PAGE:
S.Sudan denies troops suffocated people in container

February 5, 2016 4:42 pm
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South Sudan's Ambassador to Kenya Mariano Deng Ngor says the allegations by the Joint Monitoring and Evaluation Commission were obtained from individuals with a negative political agenda to fuel hatred within the country/FILE
South Sudan’s Ambassador to Kenya Mariano Deng Ngor says the allegations by the Joint Monitoring and Evaluation Commission were obtained from individuals with a negative political agenda to fuel hatred within the country/FILE
NAIROBI, Kenya, Feb 5 – The South Sudan government has now denied claims in a report that links its troops to the killing of 50 people by suffocating them in a container.

South Sudan’s Ambassador to Kenya Mariano Deng Ngor says the allegations by the Joint Monitoring and Evaluation Commission were obtained from individuals with a negative political agenda to fuel hatred within the country.

He says the forces are under obligation to protect civilians and their property within the law.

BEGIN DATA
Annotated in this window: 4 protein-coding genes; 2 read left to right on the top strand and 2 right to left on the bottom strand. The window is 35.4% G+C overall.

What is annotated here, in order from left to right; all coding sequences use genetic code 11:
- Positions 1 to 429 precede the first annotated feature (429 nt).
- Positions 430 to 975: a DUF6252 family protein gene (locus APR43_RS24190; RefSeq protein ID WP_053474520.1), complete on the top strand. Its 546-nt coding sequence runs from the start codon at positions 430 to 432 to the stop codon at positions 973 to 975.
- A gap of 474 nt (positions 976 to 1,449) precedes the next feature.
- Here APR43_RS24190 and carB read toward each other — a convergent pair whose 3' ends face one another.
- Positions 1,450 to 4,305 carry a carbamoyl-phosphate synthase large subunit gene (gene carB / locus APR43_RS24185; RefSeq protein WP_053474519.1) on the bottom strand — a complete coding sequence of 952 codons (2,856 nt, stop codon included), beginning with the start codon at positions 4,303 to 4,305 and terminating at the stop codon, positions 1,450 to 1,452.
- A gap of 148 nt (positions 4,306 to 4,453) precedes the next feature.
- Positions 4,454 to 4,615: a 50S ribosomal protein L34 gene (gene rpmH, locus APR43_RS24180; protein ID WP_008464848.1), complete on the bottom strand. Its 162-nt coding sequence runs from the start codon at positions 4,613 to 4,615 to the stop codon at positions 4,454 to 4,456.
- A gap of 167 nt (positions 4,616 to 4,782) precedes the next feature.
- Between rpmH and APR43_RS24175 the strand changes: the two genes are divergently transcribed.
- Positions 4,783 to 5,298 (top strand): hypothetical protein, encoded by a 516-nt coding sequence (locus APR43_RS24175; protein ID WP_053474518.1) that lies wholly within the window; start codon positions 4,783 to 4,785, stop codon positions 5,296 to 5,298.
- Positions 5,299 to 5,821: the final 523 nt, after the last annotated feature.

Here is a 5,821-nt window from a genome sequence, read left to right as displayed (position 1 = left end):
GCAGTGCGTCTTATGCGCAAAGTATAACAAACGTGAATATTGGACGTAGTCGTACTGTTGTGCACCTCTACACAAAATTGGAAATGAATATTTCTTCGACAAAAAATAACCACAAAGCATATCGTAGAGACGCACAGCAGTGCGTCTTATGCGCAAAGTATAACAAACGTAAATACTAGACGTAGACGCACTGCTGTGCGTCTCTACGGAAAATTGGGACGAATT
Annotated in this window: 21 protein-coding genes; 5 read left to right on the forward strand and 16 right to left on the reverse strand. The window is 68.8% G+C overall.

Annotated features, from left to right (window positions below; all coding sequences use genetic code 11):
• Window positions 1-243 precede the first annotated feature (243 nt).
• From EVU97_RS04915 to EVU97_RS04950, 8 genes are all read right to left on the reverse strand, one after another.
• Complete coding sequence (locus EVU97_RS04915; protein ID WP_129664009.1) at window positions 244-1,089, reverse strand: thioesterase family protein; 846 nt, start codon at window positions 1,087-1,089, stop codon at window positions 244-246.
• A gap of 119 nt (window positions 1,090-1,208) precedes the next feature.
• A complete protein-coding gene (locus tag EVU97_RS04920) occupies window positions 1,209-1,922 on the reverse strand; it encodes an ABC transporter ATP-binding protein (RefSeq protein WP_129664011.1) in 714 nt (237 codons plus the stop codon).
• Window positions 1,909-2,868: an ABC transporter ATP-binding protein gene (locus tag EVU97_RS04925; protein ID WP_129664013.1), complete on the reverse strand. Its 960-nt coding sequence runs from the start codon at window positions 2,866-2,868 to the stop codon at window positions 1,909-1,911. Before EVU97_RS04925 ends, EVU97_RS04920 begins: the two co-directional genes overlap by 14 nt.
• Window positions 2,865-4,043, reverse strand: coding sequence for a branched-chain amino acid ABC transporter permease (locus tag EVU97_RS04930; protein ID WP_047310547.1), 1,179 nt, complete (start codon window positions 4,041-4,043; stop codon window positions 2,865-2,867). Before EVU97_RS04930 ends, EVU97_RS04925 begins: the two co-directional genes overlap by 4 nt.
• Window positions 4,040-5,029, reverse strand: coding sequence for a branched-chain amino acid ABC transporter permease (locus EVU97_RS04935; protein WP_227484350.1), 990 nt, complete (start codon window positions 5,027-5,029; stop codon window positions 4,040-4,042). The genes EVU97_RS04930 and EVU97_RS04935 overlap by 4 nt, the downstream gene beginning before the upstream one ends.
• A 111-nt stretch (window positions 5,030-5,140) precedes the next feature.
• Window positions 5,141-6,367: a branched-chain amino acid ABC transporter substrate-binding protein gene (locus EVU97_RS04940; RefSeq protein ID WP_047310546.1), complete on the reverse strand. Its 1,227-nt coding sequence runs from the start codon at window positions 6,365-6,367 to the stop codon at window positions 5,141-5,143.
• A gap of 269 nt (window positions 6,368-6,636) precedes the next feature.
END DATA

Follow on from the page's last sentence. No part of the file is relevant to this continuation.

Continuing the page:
The fabrications he says are by rebels who have been shifting their demands that have become a major impediment against a peaceful settlement.

“Continuous accusations by rebels do not go well with the implementation of peace. Friends of South Sudan and the international community should find ways to support the peace as it has been decided by the people of South Sudan,” he added.

The report said metal containers are often used as makeshift prison cells in South Sudan where temperatures in the northern battleground State of Unity regularly top 40 degrees Celsius.

Other crimes listed included rape and murder, and the capture and looting of UN river barges.

In August 2015, South Sudan’s government and Opposition began a process that will result in a comprehensive peace agreement, with the signing and initialling of a pact negotiated by the Intergovernmental Authority on Development (IGAD).

Former South Sudan Vice President Riek Machar signed the peace agreement in the presence of President Uhuru Kenyatta, Ethiopian Prime Minister and IGAD chairperson Hailemariam Desalegn and a host of representatives of the international community.

“The agreement implementation is on course especially on the government side, the government is in full support of the Joint Monitoring Evaluation Commission and is remained committed to the ceasefire despite the reported alleges,” he stated.

South Sudan’s civil war began in December 2013 when Kiir accused his former deputy Machar of planning a coup, setting off a cycle of retaliatory killings that has split the poverty-stricken, landlocked country along ethnic lines.

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